I happened upon this movie on TV at its end back in 2007, and was gripped and hanging off the edge of my seat. I was able to finally catch it from the beginning this week, and I am even more impressed with the tremendous acting, clever writing, and emotive cinematography.
Ellen Page’s performance is intense and far advanced for her years in her role as Hailey, while Patrick Wilson blows you away with his convincing portrayal of a sick and pathetic predator, as Jeff. There is a brief appearance by Sandra Oh, whom I find always a treat. Otherwise Hard Candy is all about the relationship between this fourteen year old nymph and her thirty-two year old pursuer.
Hard Candy is a very well written, psychological thriller wherein victims get a chance to live vicariously through an unlikely hero, Hailey. Typical perverts are represented by a perpetrator who spouts off the most common of excuses and manipulations to justify his behaviour. One of my favourite rebuttals that Hailey offers him after he tells her that he did no wrong, and that she was the one flirting with him: “Just because a girl knows how to imitate a woman does NOT mean that she’s ready to do what a woman does.” Catch the clip below to see this short scene, as well as an interview with Page and Wilson.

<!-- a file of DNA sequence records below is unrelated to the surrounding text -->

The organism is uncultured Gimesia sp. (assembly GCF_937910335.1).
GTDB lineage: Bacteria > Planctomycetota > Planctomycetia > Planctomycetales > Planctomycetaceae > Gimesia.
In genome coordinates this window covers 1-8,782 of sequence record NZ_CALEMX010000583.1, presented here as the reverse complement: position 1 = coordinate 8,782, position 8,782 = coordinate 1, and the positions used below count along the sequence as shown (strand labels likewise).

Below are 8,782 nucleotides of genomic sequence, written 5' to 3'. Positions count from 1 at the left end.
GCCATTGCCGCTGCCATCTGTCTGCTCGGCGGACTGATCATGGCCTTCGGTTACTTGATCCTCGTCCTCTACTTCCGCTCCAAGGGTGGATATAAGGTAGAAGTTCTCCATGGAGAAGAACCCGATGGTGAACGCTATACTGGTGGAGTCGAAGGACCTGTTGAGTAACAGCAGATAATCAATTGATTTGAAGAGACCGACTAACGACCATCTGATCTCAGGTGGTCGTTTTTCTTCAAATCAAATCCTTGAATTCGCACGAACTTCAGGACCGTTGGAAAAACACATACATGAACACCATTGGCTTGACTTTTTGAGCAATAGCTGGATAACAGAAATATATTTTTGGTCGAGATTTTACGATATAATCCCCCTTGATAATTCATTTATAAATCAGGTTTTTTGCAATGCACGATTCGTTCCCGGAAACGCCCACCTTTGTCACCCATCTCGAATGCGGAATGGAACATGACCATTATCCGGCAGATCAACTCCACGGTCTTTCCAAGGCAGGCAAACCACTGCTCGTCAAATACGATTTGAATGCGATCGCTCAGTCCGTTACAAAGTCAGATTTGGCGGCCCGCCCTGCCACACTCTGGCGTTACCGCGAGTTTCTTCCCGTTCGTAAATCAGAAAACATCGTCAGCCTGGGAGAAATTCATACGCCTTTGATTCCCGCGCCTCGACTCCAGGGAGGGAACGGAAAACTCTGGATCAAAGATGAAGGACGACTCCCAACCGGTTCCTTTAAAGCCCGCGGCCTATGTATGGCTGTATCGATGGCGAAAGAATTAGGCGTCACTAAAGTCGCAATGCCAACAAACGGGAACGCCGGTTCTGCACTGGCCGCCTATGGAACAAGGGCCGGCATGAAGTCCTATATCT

Expect to be deceived by your thoughts and feelings while you are watching this film, whether you’ve been a victim or not. The acting is so affective and the scenarios are so bizarre that you are left to ask yourself what you might do in that situation. You won’t have time to answer though, as the movie runs at a hare’s pace as it swiftly races to its finish.
The cinematography is riveting as the director uses lightning camera effects which increase the tension and suspense of the scenes. The colours and shades of the set are grey and muted, with the exception of black, white and blood red. Close-up shots are used to highlight the raw emotion and fabulously tempered acting.
This low-budget, indie film is not for everyone. There are some graphic and audacious scenes, but if you think you can handle its content, it shouldn’t be missed.
Here’s a brief interview with Ellen Page and Patrick Wilson.